ECINS is used as a database to record information to prevent gang and gang violence in Northants.
All schools in Wellingborough have registered with ECINS so that they can work in a multi agency environment to tackle anti social behaviour and youth violence. Preventing gang and gang violence has been recognised nationally and the Early Intervention Foundation has been working with the Home Office with the aim of helping local areas make more informed decisions about how best to identify those children and young people who may be at risk of involvement in gangs or youth violence.
HE: What are you currently using E-CINS for?Empowering-Communities’ Heather Ette spoke to Sergeant Paul Valentine of Northamptonshire Police about the ways ECINS is helping to tackle gang issues across Wellingborough.
PV: We are using ECINS to case manage young people at risk of Gangs. We have mapped out 114 young people who are at risk of becoming involved in gangs using police and other data. These young people have gone through our Safeguarding systems and immediate action has been taken where necessary, but now we are committed to working with schools and other partners in developing diversional routes away from Gangs, much earlier than before.
HE: How have you identified those at risk of joining gangs?
PV: We have used the Police Target Nominal matrix, Intel Networks and qualitative assessments to identify nominals and Gang Networks. Once young people have gone through Safeguarding measures, we have then worked with all the secondary schools to identify those at greater risk, through behaviour, exclusions or poor attendance – schools have signed up on ECINS, as well as a range of youth service providers which enables us to see and share information between us. This has enabled us to profile the youths using a range of risk criteria that has been logged by the schools.
HE: What is ‘Earlier Intervention’ and how does it work?
PV: By profiling these children in this way we have been able to pull together earlier intervention meetings which is quite a new concept. It uses the same principle of MASH or TAF meetings but these meetings are held much earlier, using indexes such as youths who are about to be excluded from schools or who are involved in violence.
We are using ECINS as our preferred system to identify and case manage these profiles. We are identifying gang issues much earlier through awareness training in schools and with youth service providers and we are case managing young people at a much earlier level than we have done so before.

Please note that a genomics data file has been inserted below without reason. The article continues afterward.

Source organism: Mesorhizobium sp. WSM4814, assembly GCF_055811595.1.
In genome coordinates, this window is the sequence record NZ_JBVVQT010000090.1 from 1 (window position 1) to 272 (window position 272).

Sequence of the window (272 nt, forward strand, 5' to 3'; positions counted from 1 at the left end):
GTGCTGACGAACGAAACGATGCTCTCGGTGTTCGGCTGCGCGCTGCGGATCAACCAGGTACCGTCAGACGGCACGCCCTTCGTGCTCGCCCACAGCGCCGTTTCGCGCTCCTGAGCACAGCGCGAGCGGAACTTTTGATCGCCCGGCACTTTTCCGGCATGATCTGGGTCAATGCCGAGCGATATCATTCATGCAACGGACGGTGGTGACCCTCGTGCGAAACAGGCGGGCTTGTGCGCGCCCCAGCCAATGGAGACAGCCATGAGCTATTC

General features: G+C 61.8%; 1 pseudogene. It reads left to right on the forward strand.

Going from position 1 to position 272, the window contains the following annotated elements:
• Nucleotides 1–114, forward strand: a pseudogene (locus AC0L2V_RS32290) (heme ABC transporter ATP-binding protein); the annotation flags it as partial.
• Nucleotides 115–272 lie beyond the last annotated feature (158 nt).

Whilst we are using this approach for our hardened gang lifestyle offenders (who we are also managing better through improved ASB powers) we are focusing on these 118 youths who have been identified as at risk. In addition, 150 females have been identified as being at risk of exploitation by gangs and we are bringing partners together at these meetings including schools, housing offices, early intervention staff, police, school educational inclusion officers, family centres and any one else who can add value.
HE: How does Earlier Intervention help divert youths away from gangs?
PV: Ways we address this is by offering routes out such as employment and skills training. We can also sign people up on a voluntarily basis to our IOM programme which can aid them with a free buddy tracker/tag on the ankle on a one to one individual basis that will instil a curfew to help prevent them from going out and causing trouble.
We have an overarching strategy across Wellingborough that empowers the community more and offers opportunities for young people to get involved and give up their time. We are trying to divert them away from crime much earlier. Our aspiration is to have no school exclusions across Wellingborough as we recognise the harm it causes as they get “sucked up” by gangs.
HE: How will you progress this further in the short-term?
PV: All the early intervention meetings are currently held on ECINS and from September this year we have asked for each school in the area to identify their Top 10 youths at risk of exclusion due to behavioural issues. Because the police are leading on the initiative we get a lot more parental consent than other agencies would do on their own to hold our meetings, if schools carry out an Early Help Assessment they can quite often struggle to get parental consent to have a team around the family meeting. This can be due to parent’s concerns about the involvement of Social Services or Child Protection agencies. We find that when we send a police officer to cross the threshold into their family home to hold non-confrontational, solution-seeking meetings that it is a less threatening environment and this approach is currently hitting a 95% success rate in getting consent where others fail to.
HE: Do you have any plans to extend the use of ECINS in the future?
PV: Our new PCC has included early intervention as a key priority area for the next 4 years and so we have established an Early Intervention Strategy Board, headed up by a dedicated Police Chief Inspector, to operate across the county to address this. We know that ECINS is going to play a pivotal role in how we get better at early intervention in Northamptonshire and we are working closely with Empowering-Communities to further develop our data and risk matrices as part of this process.
We have recommendations and plans in place for the Wellingborough Gangs pilot and for another pilot in Northampton which is focused on managing youths being excluded at school. Our aspiration is to extend the work we are doing in our pilots to be rolled out across the county as a whole.
We are constantly adding new users to the system, with 150 new practitioners trained on ECINS over the past few months and we see ECINS as being the bedrock of everything we’re doing.
For more information contact:
Sergeant Paul Valentine, Northamptonshire Police, Wellingborough